The province announced in April that it would fund two new schools in New Westminster - a replacement John Robson elementary school on the former Saint Mary's Hospital site and a new middle school on the Robson site, but the longoverdue New Westminster Secondary School replacement project is still under review because of the site conditions.
The high school site has been plagued with issues - the main one being that it was once a cemetery site, but Jim Alkins, project manager for the new schools, said it was also a dumping ground.
The issues have made some parents consider the current city hall site as a viable option to build a smaller high school (and have two high schools in the city) on the current city hall site - assuming, of course, that city hall would move downtown, perhaps to the new civic centre.
There's absolutely no plan in place for any of this to occur, but still, The Record asked New Westminster's board of education chair James Janzen what he thought of the idea.
Janzen said it isn't "realistic" for the school district to build a new high school on the city hall site.
"The property is not for sale, and it's real-ly not suitable. It's really not big enough," Janzen said about the city hall site. "It's actually, when you look at it, and I have walked around there, a very small site for a high school."
The school would need sufficient space for fields and parking, which the site doesn't have, Janzen said.
New Westminster Secondary School is one of the largest high schools in the province with more than 2,000 students.
The city hall site was the former location of the Duke of Connaught High School managed by the school district. In the 1950s, the city and school district exchanged land on the current high school site for the city hall site and other lands.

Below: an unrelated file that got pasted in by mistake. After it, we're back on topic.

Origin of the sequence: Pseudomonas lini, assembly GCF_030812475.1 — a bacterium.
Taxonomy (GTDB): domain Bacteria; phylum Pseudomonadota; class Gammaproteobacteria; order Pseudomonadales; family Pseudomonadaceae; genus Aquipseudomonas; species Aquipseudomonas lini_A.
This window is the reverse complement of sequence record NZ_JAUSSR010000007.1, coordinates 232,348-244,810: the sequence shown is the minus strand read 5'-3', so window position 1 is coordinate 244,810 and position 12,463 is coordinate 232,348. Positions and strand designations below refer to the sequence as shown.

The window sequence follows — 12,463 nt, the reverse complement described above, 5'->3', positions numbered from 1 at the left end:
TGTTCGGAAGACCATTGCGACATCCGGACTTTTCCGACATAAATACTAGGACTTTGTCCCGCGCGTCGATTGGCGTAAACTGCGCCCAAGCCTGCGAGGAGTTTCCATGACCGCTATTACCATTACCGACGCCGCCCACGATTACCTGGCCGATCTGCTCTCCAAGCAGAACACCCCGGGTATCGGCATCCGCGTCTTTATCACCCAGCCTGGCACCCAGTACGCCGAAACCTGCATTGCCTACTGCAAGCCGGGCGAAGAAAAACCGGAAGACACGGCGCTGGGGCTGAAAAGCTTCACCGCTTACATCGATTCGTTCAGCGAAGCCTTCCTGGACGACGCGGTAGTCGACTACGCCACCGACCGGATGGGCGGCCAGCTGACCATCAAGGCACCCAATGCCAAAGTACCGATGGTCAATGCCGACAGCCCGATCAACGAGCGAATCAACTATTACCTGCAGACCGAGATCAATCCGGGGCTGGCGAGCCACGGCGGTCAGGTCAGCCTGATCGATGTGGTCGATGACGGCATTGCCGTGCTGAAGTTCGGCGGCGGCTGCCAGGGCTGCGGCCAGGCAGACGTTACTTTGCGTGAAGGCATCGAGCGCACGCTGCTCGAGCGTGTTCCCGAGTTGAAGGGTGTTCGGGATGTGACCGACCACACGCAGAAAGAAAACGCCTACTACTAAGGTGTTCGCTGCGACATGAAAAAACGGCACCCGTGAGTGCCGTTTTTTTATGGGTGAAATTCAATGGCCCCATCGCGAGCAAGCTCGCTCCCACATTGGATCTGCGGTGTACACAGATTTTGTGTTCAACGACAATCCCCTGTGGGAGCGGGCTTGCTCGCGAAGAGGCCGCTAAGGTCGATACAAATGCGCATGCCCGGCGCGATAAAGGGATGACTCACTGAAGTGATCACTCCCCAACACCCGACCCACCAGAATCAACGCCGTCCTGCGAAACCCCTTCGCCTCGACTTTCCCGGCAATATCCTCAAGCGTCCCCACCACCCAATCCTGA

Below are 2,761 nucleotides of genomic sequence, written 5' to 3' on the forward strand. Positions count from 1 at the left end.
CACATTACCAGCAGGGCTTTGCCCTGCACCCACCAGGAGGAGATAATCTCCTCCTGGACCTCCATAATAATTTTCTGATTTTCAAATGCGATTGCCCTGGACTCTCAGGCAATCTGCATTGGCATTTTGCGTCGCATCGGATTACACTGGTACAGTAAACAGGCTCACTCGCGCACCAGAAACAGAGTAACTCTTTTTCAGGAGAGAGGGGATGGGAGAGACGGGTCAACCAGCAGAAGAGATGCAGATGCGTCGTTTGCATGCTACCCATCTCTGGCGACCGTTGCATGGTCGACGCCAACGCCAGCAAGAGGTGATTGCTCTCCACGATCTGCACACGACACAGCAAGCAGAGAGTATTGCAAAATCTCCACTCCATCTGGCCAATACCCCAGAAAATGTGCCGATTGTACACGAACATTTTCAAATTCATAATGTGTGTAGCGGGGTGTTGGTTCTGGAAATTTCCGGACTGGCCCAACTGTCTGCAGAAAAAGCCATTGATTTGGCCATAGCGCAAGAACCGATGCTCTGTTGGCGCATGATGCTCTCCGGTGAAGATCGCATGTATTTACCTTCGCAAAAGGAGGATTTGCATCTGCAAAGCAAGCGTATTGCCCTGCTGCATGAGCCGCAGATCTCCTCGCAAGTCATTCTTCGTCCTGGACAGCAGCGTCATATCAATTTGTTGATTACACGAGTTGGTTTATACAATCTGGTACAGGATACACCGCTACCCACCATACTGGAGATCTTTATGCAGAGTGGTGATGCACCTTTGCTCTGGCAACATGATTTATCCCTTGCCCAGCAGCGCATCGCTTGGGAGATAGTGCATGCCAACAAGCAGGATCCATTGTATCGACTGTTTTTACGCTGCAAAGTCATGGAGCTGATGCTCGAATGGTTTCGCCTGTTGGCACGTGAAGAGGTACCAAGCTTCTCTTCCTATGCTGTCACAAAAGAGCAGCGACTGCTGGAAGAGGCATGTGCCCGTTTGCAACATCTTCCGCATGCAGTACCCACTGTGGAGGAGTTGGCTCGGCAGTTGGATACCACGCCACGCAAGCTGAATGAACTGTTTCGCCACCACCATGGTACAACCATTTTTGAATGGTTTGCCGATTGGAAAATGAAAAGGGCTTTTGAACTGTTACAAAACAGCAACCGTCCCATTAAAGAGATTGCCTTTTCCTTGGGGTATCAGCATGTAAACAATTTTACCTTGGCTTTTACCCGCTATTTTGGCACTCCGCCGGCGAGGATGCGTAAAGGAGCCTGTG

The city hall property had been formally conveyed to the city's ownership by the province in a special Act of the Legislature in 1908, which vested the property forever in trust "for the recreation and enjoyment of the public," according to the History of New Westminster's Parks written by local historian Jim Wolf. This trust agreement would likely preclude the city from selling the city hall site for private use or development.
Local parent and school district critic Paul Johansen said he thinks it's a viable option to take over city hall land, if it became available.
"Given the densification going on, if they do in fact move city hall down there, I think they should consider returning that to the district because it was once theirs.
"The children got a raw deal when they swapped it for the city graveyard," he added.
Janzen doesn't rule out the possibility that if the city hall site were for sale, the district might consider buying it.
"If the property became available, we'd always be interested in buying some property because we are always interested," he said.
But he also questioned why the city would even consider ever selling the land.
"If I was from the city's perspective, I would be amazed if they were going to sell property because they don't have a lot of property either, and it would make a wonderful park if they were going to think along those lines," he said.
Mayor Wayne Wright told The Record last November that there was no appetite to move city hall downtown, though it's something he'd like to see happen.
"The city hall has come up several times," Wright said. "I thought it would be great to put it in the civic centre at the top. ... On the other hand, that is a disruption we might not be able to withstand with everything that is happening. It's just not the right time."